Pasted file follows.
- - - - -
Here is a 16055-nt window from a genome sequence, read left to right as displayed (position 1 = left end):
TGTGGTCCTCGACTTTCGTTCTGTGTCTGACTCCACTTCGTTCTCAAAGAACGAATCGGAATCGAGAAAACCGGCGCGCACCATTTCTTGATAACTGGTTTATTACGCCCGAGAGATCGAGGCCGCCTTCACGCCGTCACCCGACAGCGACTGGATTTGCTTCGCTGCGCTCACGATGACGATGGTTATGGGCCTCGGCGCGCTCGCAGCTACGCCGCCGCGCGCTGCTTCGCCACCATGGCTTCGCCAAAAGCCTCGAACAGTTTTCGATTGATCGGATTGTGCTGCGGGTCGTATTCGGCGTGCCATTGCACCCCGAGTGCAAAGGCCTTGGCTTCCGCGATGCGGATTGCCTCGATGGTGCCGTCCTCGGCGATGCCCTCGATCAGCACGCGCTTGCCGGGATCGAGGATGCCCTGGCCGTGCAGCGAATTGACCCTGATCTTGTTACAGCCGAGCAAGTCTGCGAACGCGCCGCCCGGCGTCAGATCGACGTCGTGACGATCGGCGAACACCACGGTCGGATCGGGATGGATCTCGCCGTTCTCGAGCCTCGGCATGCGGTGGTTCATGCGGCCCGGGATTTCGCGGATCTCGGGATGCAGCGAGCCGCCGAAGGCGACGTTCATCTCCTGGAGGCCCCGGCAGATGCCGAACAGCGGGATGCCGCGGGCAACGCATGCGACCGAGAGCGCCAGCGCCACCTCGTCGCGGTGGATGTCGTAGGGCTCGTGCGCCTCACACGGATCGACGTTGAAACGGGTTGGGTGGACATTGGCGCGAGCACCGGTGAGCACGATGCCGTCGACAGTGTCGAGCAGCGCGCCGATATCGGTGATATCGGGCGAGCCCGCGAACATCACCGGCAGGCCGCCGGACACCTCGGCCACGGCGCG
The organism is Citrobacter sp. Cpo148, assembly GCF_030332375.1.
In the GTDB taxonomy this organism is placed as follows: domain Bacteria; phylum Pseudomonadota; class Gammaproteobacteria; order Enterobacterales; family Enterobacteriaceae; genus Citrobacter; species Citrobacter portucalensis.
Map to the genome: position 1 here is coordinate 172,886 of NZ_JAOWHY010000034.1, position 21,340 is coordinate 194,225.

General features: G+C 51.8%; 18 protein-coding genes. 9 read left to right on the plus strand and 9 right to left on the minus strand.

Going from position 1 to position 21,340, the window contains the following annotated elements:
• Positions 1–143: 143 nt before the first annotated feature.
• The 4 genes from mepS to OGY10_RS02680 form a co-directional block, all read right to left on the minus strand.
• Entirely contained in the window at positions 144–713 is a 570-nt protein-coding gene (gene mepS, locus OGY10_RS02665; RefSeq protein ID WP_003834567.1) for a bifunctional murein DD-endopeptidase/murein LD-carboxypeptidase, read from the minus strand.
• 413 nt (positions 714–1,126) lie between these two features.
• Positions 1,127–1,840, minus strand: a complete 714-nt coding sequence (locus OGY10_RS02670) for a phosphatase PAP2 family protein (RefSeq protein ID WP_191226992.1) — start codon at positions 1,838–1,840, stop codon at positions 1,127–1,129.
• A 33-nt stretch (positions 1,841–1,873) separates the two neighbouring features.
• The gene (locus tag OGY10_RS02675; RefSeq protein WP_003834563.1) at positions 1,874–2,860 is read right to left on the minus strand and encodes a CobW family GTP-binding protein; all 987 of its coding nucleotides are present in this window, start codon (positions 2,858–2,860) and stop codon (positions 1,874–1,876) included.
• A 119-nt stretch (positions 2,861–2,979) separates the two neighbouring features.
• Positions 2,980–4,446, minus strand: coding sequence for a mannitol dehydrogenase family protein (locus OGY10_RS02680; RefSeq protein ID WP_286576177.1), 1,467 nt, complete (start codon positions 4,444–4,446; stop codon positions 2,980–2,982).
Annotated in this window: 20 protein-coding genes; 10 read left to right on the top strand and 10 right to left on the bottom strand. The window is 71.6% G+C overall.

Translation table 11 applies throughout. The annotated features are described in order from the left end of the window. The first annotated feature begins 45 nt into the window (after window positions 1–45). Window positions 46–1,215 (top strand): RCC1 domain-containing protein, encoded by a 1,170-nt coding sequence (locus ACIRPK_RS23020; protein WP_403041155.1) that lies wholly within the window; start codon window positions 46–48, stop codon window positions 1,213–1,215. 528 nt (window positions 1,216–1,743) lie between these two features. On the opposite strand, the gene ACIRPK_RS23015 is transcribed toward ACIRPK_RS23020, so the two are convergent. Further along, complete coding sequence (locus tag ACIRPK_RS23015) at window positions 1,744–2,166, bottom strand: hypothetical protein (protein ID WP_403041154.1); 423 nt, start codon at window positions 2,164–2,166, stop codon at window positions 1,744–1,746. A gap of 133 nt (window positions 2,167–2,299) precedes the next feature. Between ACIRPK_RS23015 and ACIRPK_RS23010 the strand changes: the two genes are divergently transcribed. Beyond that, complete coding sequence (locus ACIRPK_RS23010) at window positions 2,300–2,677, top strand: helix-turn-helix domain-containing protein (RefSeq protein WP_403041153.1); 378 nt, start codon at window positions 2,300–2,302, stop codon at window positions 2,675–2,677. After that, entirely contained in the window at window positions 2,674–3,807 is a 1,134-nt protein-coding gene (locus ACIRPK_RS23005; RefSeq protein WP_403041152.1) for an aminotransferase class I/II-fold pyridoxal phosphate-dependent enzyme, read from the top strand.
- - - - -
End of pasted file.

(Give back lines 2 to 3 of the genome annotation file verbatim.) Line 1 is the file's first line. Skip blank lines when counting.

TGTGGTCCTCGACTTTCGTTCTGTGTCTGACTCCACTTCGTTCTCAAAGAACGAATCGGAATCGAGAAAACCGGCGCGCACCATTTCTTGATAACTGGTTTATTACGCCCGAGAGATCGAGGCCGCCTTCACGCCGTCACCCGACAGCGACTGGATTTGCTTCGCTGCGCTCACGATGACGATGGTTATGGGCCTCGGCGCGCTCGCAGCTACGCCGCCGCGCGCTGCTTCGCCACCATGGCTTCGCCAAAAGCCTCGAACAGTTTTCGATTGATCGGATTGTGCTGCGGGTCGTATTCGGCGTGCCATTGCACCCCGAGTGCAAAGGCCTTGGCTTCCGCGATGCGGATTGCCTCGATGGTGCCGTCCTCGGCGATGCCCTCGATCAGCACGCGCTTGCCGGGATCGAGGATGCCCTGGCCGTGCAGCGAATTGACCCTGATCTTGTTACAGCCGAGCAAGTCTGCGAACGCGCCGCCCGGCGTCAGATCGACGTCGTGACGATCGGCGAACACCACGGTCGGATCGGGATGGATCTCGCCGTTCTCGAGCCTCGGCATGCGGTGGTTCATGCGGCCCGGGATTTCGCGGATCTCGGGATGCAGCGAGCCGCCGAAGGCGACGTTCATCTCCTGGAGGCCCCGGCAGATGCCGAACAGCGGGATGCCGCGGGCAACGCATGCGACCGAGAGCGCCAGCGCCACCTCGTCGCGGTGGATGTCGTAGGGCTCGTGCGCCTCACACGGATCGACGTTGAAACGGGTTGGGTGGACATTGGCGCGAGCACCGGTGAGCACGATGCCGTCGACAGTGTCGAGCAGCGCGCCGATATCGGTGATATCGGGCGAGCCCGCGAACATCACCGGCAGGCCGCCGGACACCTCGGCCACGGCGCG
The organism is Citrobacter sp. Cpo148, assembly GCF_030332375.1.